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A Shining Moment – For Lincoln, His Memorial and Our Lincoln Group of DC

By Wendy Swanson

Washington, D.C.

Sunday, May 21, 2023


The Lincoln Memorial Centennial Program - Sunday, May 22, 2022


After all those months of meetings, planning and hard work, the event seemed over in a flash. Time flies; it is hard to believe that a year has passed since the Lincoln Memorial Centennial commemoration took place. Let us pause and take a moment to remember that sunny Sunday morning and an event that will long be remembered in Lincoln Group history.


The morning’s program had been carefully designed. The dedication of the Memorial in 1922 – the event we were commemorating – had celebrated Lincoln as a unifier of the nation but never mentioned the word emancipation. That interpretation was typical of that time - the dedication took place during the Jim Crow era.


The theme of the 2022 offering – “Building on Lincoln’s Vision of Unity and Equality” – clearly proclaimed that this event would be different. In 2022 Lincoln would be celebrated both as a unifier and as an emancipator. It was fitting and proper to do so – after all, over the years Lincoln’s Memorial has become not only a tribute to the man himself but also a symbol of social justice and equality for all.


The program executed that theme beautifully – a mixture of history, music, and inspiration but also of “calls to action.” Moreover, unlike in 1922, those gathered that morning – both the speakers and the attendees – reflected the face and diversity of America.


Here are a few highlights from the program:

  • The first Native American director of the National Park Service, “Chuck” Sams welcomed the crowd by admitting that the memorial had a “special place in his heart.” Noting that the memorial had become a focal point in the struggle for equality, he added that here he had been sworn in as director on the very spot where the Rev. Dr. Martin Luther King had given his “I Have a Dream Speech” and that “now he was a part of that dream realized.”

  • Harold Holzer, expert on all things Lincoln, related the history of the Memorial, emphasizing the gift sculptor Danial Chester French had given the nation. That “artistic genius” had enhanced the visual impact of the monument.

  • Edna Greene Medford described the evolution of the memorial to “a symbol of hope for all.” She admitted that the challenges the nation faces today are “daunting” – but so were those faced by Lincoln. She sees the memorial as “giving hope that we can face today’s challenges with the same courage demonstrated by Lincoln.”

  • Dr. Charlotte P. Morris, president of Tuskegee University and our keynote speaker, had the role of discussing Lincoln’s vision and his “unfinished business. A predecessor at Tuskegee - Robert Russa Moton, the keynote speaker at the 1922 dedication - had his draft speech censored to omit discussion of that subject. Morris urged that we heed Lincoln’s charge “to afford all a fair chance in the race of life.”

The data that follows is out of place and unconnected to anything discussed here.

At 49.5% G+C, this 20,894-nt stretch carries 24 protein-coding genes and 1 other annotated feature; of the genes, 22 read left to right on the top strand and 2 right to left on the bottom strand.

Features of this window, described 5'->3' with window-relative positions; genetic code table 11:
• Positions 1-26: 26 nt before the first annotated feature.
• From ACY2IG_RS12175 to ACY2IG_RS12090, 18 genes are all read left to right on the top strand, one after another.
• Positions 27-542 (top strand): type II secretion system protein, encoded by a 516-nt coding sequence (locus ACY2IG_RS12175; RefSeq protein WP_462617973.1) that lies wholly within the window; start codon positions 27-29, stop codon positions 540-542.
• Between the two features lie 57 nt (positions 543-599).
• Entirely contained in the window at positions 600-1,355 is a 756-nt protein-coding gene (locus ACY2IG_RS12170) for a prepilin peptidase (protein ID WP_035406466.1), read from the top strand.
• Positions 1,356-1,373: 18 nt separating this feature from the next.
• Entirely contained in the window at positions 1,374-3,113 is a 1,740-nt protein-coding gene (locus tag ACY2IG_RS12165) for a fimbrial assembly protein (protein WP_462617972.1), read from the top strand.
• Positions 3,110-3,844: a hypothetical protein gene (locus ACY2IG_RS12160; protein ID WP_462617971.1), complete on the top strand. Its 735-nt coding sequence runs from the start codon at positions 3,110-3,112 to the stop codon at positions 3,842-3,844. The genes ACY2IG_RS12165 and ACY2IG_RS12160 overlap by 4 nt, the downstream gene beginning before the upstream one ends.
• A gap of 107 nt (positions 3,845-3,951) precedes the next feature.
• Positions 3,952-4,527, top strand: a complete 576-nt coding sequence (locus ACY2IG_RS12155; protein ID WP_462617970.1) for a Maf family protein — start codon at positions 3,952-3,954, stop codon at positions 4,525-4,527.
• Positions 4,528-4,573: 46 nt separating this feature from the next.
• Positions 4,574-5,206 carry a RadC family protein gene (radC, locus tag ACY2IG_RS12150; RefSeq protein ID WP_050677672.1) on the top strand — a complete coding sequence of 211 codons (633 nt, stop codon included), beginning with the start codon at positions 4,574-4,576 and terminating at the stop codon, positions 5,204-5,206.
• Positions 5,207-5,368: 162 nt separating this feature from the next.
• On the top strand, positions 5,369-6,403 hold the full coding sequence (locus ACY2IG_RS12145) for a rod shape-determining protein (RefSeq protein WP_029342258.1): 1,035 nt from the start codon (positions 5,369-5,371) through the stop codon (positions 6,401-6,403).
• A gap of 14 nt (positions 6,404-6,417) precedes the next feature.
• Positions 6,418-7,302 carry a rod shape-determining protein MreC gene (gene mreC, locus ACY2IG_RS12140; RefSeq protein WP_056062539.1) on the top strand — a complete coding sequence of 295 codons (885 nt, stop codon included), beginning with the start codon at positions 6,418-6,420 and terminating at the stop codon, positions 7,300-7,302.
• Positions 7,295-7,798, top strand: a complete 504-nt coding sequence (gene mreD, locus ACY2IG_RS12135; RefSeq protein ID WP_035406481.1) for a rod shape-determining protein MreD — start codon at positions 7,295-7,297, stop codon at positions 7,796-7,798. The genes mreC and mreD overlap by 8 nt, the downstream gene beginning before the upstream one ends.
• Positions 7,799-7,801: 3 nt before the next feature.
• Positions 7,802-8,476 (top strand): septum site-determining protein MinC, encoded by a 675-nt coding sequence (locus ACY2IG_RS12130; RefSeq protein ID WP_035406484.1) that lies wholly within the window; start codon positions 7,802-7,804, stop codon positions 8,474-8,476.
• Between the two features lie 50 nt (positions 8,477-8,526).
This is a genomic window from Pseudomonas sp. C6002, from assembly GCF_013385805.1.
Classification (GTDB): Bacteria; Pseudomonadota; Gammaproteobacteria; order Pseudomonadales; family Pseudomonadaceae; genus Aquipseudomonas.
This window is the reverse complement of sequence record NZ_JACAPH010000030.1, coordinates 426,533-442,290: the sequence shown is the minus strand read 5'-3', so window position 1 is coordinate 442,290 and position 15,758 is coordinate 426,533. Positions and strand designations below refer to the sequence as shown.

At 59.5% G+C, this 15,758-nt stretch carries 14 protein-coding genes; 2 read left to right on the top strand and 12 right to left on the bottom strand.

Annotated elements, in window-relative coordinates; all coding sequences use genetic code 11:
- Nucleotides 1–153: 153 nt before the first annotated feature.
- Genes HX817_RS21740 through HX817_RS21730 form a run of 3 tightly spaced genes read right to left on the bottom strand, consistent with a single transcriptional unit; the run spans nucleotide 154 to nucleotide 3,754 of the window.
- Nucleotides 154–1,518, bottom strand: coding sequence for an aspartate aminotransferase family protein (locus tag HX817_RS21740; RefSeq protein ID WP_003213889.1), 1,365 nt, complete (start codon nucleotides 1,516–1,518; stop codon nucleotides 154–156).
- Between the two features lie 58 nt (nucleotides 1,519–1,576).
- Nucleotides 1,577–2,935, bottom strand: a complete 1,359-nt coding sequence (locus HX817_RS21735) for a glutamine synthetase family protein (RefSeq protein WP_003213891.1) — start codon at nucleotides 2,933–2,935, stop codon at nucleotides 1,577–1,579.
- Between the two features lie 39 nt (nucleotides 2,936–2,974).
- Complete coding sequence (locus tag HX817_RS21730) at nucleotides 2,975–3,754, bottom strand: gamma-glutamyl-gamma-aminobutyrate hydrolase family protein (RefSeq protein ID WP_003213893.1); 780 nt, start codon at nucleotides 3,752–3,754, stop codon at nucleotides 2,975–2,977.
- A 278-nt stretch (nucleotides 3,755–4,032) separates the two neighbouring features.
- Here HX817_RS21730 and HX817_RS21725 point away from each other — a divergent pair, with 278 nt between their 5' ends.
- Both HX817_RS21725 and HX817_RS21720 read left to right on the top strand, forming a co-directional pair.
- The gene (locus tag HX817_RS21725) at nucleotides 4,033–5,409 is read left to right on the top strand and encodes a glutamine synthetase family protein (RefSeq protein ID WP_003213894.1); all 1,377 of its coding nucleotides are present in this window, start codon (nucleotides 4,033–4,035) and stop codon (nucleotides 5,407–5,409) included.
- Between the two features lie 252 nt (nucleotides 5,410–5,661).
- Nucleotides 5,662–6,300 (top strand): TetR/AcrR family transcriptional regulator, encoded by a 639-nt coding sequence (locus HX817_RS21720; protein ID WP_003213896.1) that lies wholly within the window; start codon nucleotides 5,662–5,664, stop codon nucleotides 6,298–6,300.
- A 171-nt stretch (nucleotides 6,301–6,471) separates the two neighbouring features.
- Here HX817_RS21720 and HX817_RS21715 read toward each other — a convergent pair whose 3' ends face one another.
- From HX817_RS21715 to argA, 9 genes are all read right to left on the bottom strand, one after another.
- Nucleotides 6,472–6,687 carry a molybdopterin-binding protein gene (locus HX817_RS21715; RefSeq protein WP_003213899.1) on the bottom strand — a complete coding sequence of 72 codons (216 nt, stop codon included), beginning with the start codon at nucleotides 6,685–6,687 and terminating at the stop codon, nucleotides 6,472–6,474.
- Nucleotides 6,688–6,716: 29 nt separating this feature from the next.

There are other images of the day that also come to mind as well:

  • The attendance of “special guests” at the ceremony, specifically, four descendants of Dr. Moton - learning more about their family’s legacy.

  • Dr. Frank Smith, Director of the African American Civil War Museum, speaking of the establishment of the United States Colored Troops and of his own participation in more recent times in the struggle for equality.

  • Singer-actress Felicia Curry providing a highlight of the morning – a stirring rendition of our national anthem - a showstopper! The background music of tourist chatter came to a halt as many visitors stood at attention - hand over heart - during the anthem. Curry too sang from Marian Anderson’s songbook during the program, bringing to mind one of the major events in the transformation of the Lincoln Memorial to its symbolic status in the civil rights movement. Anderson’s 1933 Easter concert was an event open to all.

  • Finally, the words of Lincoln himself soared over the monument in actor Stephen Lang's passionate recitation of the words from the Gettysburg Address and the closing sections of the Second Inaugural Address – words carved on the memorial’s wall.

Lincoln Group President David J. Kent – who proved himself to be a top-notch emcee – wrapped up the proceedings with yet another “call to action,” again repeating words from Lincoln himself:


Fellow-citizens, we cannot escape history. We will be remembered in spite of ourselves. The fiery trial through which we pass, will light us down, in honor or dishonor, to the latest generation. We say we are for the Union. The world will not forget that we say this. With our actions, we shall nobly save, or meanly lose, the last best hope of earth.


The event emphasized how much can be accomplished when one – whether an individual or an organization – decides on a course of action and follows through to its completion. The Lincoln Group accepted the challenge to work with the Park Service to present this event. Assistance and support came from the Lincoln community – both from individuals and organizations, including the Lincoln Forum. And, remember, the program at the Lincoln Memorial was just one of several events held that week.


Just goes to show what can be achieved with determination and cooperation. Definitely, this was an event to be remembered and to serve as a model for future celebrations – all the while reminding us of the work that still remains to be done.

(Photo Credit: Bruce Guthrie)



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